Lincoln's Sense of Humor (Hardcover): Richard Carwardine Lincoln's Sense of Humor (Hardcover)
Richard Carwardine
R695 R655 Discovery Miles 6 550 Save R40 (6%) Ships in 10 - 15 working days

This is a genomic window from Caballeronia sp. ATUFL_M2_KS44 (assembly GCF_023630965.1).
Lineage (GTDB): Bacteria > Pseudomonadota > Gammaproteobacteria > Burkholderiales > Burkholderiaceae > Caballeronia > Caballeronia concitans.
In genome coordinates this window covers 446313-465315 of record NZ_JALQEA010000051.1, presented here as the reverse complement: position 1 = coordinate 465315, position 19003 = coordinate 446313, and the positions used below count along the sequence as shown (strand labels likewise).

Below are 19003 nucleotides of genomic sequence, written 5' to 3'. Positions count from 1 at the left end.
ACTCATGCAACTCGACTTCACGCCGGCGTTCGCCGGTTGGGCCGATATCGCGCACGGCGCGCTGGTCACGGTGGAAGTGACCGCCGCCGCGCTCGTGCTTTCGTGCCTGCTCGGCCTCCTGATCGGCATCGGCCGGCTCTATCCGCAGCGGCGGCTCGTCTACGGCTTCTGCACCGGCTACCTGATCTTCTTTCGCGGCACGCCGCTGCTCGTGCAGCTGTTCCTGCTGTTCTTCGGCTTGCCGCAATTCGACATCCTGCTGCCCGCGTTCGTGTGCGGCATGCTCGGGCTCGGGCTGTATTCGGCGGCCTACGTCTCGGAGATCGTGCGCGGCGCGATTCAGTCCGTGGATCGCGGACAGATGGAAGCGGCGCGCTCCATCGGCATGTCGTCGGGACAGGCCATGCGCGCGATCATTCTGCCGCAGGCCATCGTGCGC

Abraham Lincoln was the first president to make storytelling, jokes, and laughter tools of the office, and his natural sense of humor has become legendary. Lincoln's Sense of Humor registers the variety, complexity of purpose, and ethical dimension of Lincoln's humor and pinpoints the political risks Lincoln ran in telling jokes while the nation was engaged in a bloody struggle for existence. Complete with amusing anecdotes, this book shows how Lincoln's uses of humor evolved as he matured and explores its versatility, range of expressions, and multiple sources: western tall tales, morality stories, bawdy jokes, linguistic tricks, absurdities, political satire, and sharp wit. While Lincoln excelled at self-mockery, nothing gave him greater pleasure than satirical work lampooning hypocrisy and ethical double standards. He particularly enjoyed David R. Locke's satiric writings by Petroleum V. Nasby, a fictional bigoted secessionist preacher, and the book explores the nuances of Lincoln's enthusiasm for what he called Locke's genius, showing the moral springs of Lincoln's humor. Richard Carwardine methodically demonstrates that Lincoln's funny stories were the means of securing political or personal advantage, sometimes by frontal assault on opponents but more often by depiction through parable, obfuscation through hilarity, refusal through wit, and diversion through cunning. Throughout his life Lincoln worked to develop the humorist's craft and hone the art of storytelling. His jokes were valuable in advancing his careers as politician and lawyer and in navigating his course during a storm-tossed presidency. His merriness, however, coexisted with self-absorbed contemplation and melancholy. Humor was his lifeline; dark levity acted as a tonic, giving Lincoln strength to tackle the severe challenges he faced. At the same time, a reputation for unrestrained, uncontrollable humor gave welcome ammunition to his political foes. In fact, Lincoln's jocularity elicited waves of criticism during his presidency. He was dismissed as a "smutty joker," a "first rate second rate man," and a "joke incarnated." Since his death, Lincoln's anecdotes and jokes have become detached from the context that had given them their political and cultural bite, losing much of the ironic and satiric meaning that he had intended. With incisive analysis and laugh-inducing examples, Carwardine helps to recapture a strong component of Lincoln's character and reanimates the good humor of our sixteenth president.